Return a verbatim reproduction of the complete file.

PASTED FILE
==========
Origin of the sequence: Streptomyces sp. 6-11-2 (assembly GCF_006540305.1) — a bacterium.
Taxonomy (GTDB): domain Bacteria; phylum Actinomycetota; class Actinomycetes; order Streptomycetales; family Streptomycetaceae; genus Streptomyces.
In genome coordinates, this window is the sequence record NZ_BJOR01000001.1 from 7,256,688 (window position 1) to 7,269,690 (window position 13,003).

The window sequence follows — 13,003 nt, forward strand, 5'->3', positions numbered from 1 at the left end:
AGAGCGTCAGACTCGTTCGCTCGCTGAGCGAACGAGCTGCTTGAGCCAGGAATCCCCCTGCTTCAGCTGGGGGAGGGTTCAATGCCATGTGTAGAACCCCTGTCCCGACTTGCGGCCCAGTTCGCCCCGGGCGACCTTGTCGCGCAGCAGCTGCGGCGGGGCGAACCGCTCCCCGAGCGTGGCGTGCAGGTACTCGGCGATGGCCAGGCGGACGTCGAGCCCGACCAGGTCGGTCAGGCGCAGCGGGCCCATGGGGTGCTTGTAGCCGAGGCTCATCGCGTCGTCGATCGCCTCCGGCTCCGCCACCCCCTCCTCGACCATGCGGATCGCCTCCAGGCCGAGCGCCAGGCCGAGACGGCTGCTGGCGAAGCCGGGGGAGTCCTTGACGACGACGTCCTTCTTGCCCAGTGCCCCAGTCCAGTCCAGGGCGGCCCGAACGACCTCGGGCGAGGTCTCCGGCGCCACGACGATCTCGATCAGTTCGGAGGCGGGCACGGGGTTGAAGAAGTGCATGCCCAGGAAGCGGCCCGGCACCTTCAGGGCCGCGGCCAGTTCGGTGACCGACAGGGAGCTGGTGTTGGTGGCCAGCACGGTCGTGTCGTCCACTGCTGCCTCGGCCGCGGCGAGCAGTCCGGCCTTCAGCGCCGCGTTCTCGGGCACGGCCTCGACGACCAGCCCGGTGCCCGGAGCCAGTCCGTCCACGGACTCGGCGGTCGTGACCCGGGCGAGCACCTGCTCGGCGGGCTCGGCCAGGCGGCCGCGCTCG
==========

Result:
Origin of the sequence: Streptomyces sp. 6-11-2 (assembly GCF_006540305.1) — a bacterium.
Taxonomy (GTDB): domain Bacteria; phylum Actinomycetota; class Actinomycetes; order Streptomycetales; family Streptomycetaceae; genus Streptomyces.
In genome coordinates, this window is the sequence record NZ_BJOR01000001.1 from 7,256,688 (window position 1) to 7,269,690 (window position 13,003).

The window sequence follows — 13,003 nt, forward strand, 5'->3', positions numbered from 1 at the left end:
AGAGCGTCAGACTCGTTCGCTCGCTGAGCGAACGAGCTGCTTGAGCCAGGAATCCCCCTGCTTCAGCTGGGGGAGGGTTCAATGCCATGTGTAGAACCCCTGTCCCGACTTGCGGCCCAGTTCGCCCCGGGCGACCTTGTCGCGCAGCAGCTGCGGCGGGGCGAACCGCTCCCCGAGCGTGGCGTGCAGGTACTCGGCGATGGCCAGGCGGACGTCGAGCCCGACCAGGTCGGTCAGGCGCAGCGGGCCCATGGGGTGCTTGTAGCCGAGGCTCATCGCGTCGTCGATCGCCTCCGGCTCCGCCACCCCCTCCTCGACCATGCGGATCGCCTCCAGGCCGAGCGCCAGGCCGAGACGGCTGCTGGCGAAGCCGGGGGAGTCCTTGACGACGACGTCCTTCTTGCCCAGTGCCCCAGTCCAGTCCAGGGCGGCCCGAACGACCTCGGGCGAGGTCTCCGGCGCCACGACGATCTCGATCAGTTCGGAGGCGGGCACGGGGTTGAAGAAGTGCATGCCCAGGAAGCGGCCCGGCACCTTCAGGGCCGCGGCCAGTTCGGTGACCGACAGGGAGCTGGTGTTGGTGGCCAGCACGGTCGTGTCGTCCACTGCTGCCTCGGCCGCGGCGAGCAGTCCGGCCTTCAGCGCCGCGTTCTCGGGCACGGCCTCGACGACCAGCCCGGTGCCCGGAGCCAGTCCGTCCACGGACTCGGCGGTCGTGACCCGGGCGAGCACCTGCTCGGCGGGCTCGGCCAGGCGGCCGCGCTCG